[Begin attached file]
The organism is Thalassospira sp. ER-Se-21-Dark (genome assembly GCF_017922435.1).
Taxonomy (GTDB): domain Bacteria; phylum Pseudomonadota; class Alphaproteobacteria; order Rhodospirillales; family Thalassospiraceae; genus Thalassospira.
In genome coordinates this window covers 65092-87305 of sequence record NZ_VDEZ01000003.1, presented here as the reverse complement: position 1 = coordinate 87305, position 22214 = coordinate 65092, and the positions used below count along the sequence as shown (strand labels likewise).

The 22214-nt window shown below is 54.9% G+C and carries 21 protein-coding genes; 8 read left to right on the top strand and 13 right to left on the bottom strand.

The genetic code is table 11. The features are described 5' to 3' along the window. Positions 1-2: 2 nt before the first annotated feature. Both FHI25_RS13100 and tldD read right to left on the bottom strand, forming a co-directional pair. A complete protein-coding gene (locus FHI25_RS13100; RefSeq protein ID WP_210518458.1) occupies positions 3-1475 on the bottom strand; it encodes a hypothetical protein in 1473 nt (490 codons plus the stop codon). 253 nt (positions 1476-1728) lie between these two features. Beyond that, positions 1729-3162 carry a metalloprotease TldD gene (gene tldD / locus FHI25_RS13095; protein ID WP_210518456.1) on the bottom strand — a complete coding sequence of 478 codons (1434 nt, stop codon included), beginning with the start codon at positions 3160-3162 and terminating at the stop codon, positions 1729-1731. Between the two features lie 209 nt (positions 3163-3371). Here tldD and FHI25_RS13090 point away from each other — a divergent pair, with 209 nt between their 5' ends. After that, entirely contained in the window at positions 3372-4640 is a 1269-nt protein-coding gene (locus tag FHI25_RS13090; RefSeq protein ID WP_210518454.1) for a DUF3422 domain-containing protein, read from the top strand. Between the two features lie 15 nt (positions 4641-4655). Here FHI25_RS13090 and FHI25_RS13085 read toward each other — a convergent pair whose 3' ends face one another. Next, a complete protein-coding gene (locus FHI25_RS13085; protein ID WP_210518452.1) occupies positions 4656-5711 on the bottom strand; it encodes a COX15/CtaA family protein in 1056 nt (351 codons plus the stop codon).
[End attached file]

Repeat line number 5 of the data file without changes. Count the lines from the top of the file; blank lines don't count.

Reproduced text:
The genetic code is table 11. The features are described 5' to 3' along the window. Positions 1-2: 2 nt before the first annotated feature. Both FHI25_RS13100 and tldD read right to left on the bottom strand, forming a co-directional pair. A complete protein-coding gene (locus FHI25_RS13100; RefSeq protein ID WP_210518458.1) occupies positions 3-1475 on the bottom strand; it encodes a hypothetical protein in 1473 nt (490 codons plus the stop codon). 253 nt (positions 1476-1728) lie between these two features. Beyond that, positions 1729-3162 carry a metalloprotease TldD gene (gene tldD / locus FHI25_RS13095; protein ID WP_210518456.1) on the bottom strand — a complete coding sequence of 478 codons (1434 nt, stop codon included), beginning with the start codon at positions 3160-3162 and terminating at the stop codon, positions 1729-1731. Between the two features lie 209 nt (positions 3163-3371). Here tldD and FHI25_RS13090 point away from each other — a divergent pair, with 209 nt between their 5' ends. After that, entirely contained in the window at positions 3372-4640 is a 1269-nt protein-coding gene (locus tag FHI25_RS13090; RefSeq protein ID WP_210518454.1) for a DUF3422 domain-containing protein, read from the top strand. Between the two features lie 15 nt (positions 4641-4655). Here FHI25_RS13090 and FHI25_RS13085 read toward each other — a convergent pair whose 3' ends face one another. Next, a complete protein-coding gene (locus FHI25_RS13085; protein ID WP_210518452.1) occupies positions 4656-5711 on the bottom strand; it encodes a COX15/CtaA family protein in 1056 nt (351 codons plus the stop codon).